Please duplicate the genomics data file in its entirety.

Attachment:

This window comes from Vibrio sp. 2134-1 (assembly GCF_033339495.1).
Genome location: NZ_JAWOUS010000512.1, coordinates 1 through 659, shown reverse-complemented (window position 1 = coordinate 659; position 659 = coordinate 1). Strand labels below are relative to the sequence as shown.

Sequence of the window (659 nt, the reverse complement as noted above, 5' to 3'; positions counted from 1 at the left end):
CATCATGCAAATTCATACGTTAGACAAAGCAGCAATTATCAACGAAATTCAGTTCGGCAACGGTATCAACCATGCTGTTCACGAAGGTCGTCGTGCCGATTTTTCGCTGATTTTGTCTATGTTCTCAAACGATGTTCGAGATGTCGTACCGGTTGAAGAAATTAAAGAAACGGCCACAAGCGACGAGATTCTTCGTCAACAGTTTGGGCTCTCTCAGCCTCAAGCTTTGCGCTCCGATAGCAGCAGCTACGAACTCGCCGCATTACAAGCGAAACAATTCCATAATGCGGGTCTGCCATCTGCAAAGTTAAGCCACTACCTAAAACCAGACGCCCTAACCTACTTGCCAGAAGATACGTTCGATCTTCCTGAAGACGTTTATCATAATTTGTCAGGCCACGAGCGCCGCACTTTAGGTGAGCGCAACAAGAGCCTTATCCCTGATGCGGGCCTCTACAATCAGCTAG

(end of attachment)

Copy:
This window comes from Vibrio sp. 2134-1 (assembly GCF_033339495.1).
Genome location: NZ_JAWOUS010000512.1, coordinates 1 through 659, shown reverse-complemented (window position 1 = coordinate 659; position 659 = coordinate 1). Strand labels below are relative to the sequence as shown.

Sequence of the window (659 nt, the reverse complement as noted above, 5' to 3'; positions counted from 1 at the left end):
CATCATGCAAATTCATACGTTAGACAAAGCAGCAATTATCAACGAAATTCAGTTCGGCAACGGTATCAACCATGCTGTTCACGAAGGTCGTCGTGCCGATTTTTCGCTGATTTTGTCTATGTTCTCAAACGATGTTCGAGATGTCGTACCGGTTGAAGAAATTAAAGAAACGGCCACAAGCGACGAGATTCTTCGTCAACAGTTTGGGCTCTCTCAGCCTCAAGCTTTGCGCTCCGATAGCAGCAGCTACGAACTCGCCGCATTACAAGCGAAACAATTCCATAATGCGGGTCTGCCATCTGCAAAGTTAAGCCACTACCTAAAACCAGACGCCCTAACCTACTTGCCAGAAGATACGTTCGATCTTCCTGAAGACGTTTATCATAATTTGTCAGGCCACGAGCGCCGCACTTTAGGTGAGCGCAACAAGAGCCTTATCCCTGATGCGGGCCTCTACAATCAGCTAG